If you order an Uber, you’ll ride in someone else’s car, and if you book an Airbnb, you’ll sleep in someone else’s home. Now, with an app called Swimply, you can stay cool in other people’s pools.
Erin Moriarty, a teacher who lives in Waltham, heard about the swimming pool app when a friend asked her to download it so he could rent her backyard oasis for his wife’s upcoming birthday party. Moriarty decided to give it a try, but she didn’t expect the flood of interest in her backyard that followed.
“I listed my pool on a Saturday, and when I woke up the next day, I had 10 bookings,” she said. “I’m surprised how many people know about the app.”
Over the past few weeks, Moriarty said, she has welcomed groups ranging from small families to parties of 25 people, and soon her backyard will host a gender-reveal party.
Swimply has 43 pools “live” on its platform in Massachusetts, and another 170 are on a waitlist pending approval, according to a spokeswoman. The New York-based startup said it vets potential hosts through background and pool-safety checks, which sometimes happen in person, among other protocols, before they can accept reservations. Swimply jumped into the Massachusetts market in May 2020, and its service is available in 125 other locales in the United States, Canada, and Australia.
Bunim Laskin, cofounder and chief executive of Swimply, started the company in 2018 when he was 20 years old. Growing up in New Jersey as the oldest of 12 children, he often had to keep his siblings entertained during the summer, so he would pay a neighbor to use their pool. It was an informal arrangement, but he realized a business could be built around the concept.
Swimply estimates the average owners use their pools about 15 percent of the time.
That leaves plenty of hours in the day for people like Moriarty to make some extra money. Moriarty is putting her Swimply earnings toward pool maintenance costs and upgrades. She has already hung string lights around the pool and added a floating basketball hoop.
Swimply says it offers host liability and property damage protection — up to $1,000,000 and $10,000, respectively — but Moriarty said she’s considering a separate umbrella liability policy that would cover her pool.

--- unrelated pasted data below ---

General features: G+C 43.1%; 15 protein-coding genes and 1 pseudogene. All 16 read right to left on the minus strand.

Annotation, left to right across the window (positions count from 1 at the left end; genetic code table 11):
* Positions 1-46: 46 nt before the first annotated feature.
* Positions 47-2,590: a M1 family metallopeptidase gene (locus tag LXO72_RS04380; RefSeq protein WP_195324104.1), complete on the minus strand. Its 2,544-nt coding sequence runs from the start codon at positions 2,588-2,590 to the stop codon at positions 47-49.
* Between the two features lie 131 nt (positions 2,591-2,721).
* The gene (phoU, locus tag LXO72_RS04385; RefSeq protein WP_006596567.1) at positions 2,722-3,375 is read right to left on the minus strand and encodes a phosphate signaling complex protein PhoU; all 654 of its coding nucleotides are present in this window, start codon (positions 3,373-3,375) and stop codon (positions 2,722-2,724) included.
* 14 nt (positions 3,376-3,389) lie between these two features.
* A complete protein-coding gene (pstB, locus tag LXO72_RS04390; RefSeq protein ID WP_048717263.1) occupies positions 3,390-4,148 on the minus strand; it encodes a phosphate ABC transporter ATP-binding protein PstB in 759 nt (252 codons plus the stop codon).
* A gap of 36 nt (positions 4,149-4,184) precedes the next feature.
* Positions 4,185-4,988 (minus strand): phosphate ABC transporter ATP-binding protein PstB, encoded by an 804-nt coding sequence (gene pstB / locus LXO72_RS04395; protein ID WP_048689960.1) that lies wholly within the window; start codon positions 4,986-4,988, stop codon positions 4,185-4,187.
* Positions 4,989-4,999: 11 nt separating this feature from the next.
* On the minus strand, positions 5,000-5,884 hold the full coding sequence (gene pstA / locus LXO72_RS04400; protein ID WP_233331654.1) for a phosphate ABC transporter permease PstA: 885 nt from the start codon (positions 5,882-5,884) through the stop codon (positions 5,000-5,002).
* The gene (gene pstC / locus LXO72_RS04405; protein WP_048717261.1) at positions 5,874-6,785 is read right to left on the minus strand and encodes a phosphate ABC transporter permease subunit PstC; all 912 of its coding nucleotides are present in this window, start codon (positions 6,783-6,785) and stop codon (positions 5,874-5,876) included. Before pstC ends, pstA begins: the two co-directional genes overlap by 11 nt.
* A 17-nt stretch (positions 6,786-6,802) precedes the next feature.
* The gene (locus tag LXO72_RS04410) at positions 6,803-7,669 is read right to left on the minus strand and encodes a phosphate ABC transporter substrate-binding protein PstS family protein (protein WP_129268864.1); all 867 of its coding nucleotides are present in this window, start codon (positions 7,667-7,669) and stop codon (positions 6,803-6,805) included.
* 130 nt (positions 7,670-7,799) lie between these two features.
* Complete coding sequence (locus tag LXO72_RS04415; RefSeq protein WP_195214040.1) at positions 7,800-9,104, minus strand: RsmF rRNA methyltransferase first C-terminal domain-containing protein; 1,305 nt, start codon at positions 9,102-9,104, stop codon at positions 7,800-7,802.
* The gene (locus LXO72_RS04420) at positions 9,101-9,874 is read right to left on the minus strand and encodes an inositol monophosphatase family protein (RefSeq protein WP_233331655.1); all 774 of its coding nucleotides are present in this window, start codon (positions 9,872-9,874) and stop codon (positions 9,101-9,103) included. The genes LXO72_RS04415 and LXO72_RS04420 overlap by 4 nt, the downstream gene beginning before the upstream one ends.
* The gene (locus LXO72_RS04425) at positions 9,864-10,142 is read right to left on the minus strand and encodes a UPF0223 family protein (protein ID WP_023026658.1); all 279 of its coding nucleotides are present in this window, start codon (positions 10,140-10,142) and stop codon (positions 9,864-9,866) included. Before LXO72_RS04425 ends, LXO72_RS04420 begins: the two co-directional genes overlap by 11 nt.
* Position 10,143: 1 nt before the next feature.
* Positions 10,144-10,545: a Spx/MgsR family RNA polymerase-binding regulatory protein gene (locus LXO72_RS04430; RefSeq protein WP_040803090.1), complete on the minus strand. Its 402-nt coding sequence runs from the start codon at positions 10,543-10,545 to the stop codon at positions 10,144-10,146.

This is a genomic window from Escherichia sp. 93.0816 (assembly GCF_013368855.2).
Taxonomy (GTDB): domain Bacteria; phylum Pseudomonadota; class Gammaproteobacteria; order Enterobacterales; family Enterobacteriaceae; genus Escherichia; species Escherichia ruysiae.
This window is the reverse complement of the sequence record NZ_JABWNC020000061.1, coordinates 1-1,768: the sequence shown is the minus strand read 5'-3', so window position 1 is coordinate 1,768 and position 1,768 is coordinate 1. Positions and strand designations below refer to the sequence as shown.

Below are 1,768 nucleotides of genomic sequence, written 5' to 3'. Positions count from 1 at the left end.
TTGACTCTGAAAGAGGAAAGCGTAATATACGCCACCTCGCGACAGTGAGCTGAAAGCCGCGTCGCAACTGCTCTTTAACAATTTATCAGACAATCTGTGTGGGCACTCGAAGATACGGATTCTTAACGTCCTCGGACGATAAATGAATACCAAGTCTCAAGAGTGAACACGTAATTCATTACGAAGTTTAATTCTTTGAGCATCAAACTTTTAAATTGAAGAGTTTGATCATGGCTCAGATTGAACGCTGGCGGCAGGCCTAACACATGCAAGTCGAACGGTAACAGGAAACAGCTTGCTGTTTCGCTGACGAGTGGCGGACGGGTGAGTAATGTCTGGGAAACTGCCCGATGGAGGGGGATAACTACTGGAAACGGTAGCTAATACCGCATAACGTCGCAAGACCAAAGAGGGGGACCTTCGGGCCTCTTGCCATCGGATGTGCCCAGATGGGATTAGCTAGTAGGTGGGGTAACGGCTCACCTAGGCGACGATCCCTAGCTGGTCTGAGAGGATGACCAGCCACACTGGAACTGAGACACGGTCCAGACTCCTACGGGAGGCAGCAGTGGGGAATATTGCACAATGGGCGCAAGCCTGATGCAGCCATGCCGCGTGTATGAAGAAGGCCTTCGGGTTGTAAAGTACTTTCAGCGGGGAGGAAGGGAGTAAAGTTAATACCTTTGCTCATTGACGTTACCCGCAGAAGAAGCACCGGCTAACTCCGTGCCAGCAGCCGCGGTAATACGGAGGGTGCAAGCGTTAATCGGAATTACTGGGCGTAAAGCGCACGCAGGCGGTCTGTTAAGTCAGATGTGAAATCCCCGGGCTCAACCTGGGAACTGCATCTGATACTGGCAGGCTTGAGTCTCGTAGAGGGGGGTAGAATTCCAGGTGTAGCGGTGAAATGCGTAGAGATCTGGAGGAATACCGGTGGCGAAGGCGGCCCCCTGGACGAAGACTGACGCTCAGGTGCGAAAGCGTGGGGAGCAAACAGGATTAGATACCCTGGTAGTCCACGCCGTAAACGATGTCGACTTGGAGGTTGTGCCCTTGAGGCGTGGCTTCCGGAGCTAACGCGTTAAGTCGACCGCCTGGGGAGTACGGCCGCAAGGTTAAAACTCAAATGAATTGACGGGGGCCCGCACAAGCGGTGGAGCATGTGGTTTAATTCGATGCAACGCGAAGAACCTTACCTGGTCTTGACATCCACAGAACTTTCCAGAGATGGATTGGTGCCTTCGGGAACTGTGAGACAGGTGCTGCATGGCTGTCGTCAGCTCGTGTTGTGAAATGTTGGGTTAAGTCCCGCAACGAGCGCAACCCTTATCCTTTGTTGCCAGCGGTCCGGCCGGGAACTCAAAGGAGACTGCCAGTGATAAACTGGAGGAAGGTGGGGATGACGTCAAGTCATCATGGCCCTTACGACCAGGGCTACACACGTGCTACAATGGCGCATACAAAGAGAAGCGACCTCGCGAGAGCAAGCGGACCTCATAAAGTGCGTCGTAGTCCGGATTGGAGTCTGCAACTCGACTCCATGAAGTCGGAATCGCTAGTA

Gregory Daniell of Chelmsford saw an advertisement for Simply on social media in late May and was intrigued.
The director of business development for a medical device startup, he said that after about a month of being a host on the platform, he has booked more than 10 groups and generated a few thousand dollars in the process. Some of those funds have gone toward replacing the heater in his hot tub, he said.
“I didn’t know if it would work. . . . I thought it might be weird, people coming to your house, but it has been great, and people are super respectful,” he said.
Daniell allows guests to use the bathroom in his basement, but he’s debating investing in a porta-potty for the backyard.
Swimply employs about 60 people and has raised $11.2 million from investors, including a $10 million round that closed in May, led by Norwest Venture Partners. Swimply’s investors include the former general counsel and chief ethics officer of Airbnb, Rob Chesnut. Companies such as Airbnb, Swimply, and Uber fit into a category dubbed the “sharing economy,” since they connect people to the owners of assets, whether that be homes, pools, or cars.
Daniell said he greets all of the guests who come to his home, shows them where the first-aid kit is, and demonstrates how to use the pool jets and grill. He charges $90 an hour, which he thinks is a fair price, since the backyard is enclosed by tall hedges, apple trees, and blooming flowers.
But he’s seen less expensive pools listed on Swimply, too, which he said might appeal to a more practical user, who doesn’t need amenities such as a diving board or outdoor refrigerator.
“My cousin uses this app for basic pools because he trains for triathlons,” Daniell said. “He doesn’t care what it looks like.”
Moriarty said she initially priced her pool at under $100 per hour, but now charges she rents at an hourly rate of $129 because “it has to be worth it to give up the pool.” She has two sons, Danny, 8, and Billy, 5, who each get $10 when others use the pool, which she considers a sort of inconvenience fee.
Daniell’s son has a similar feeling when he can hear others swimming in his family’s pool, but his parents think the tradeoff is worth it.
“I have a 5-year-old, and he’s funny about it. . . . He asks, ‘Are they gone yet?’ He always wants to be in the pool,” he said. “It is a good lesson in patience.”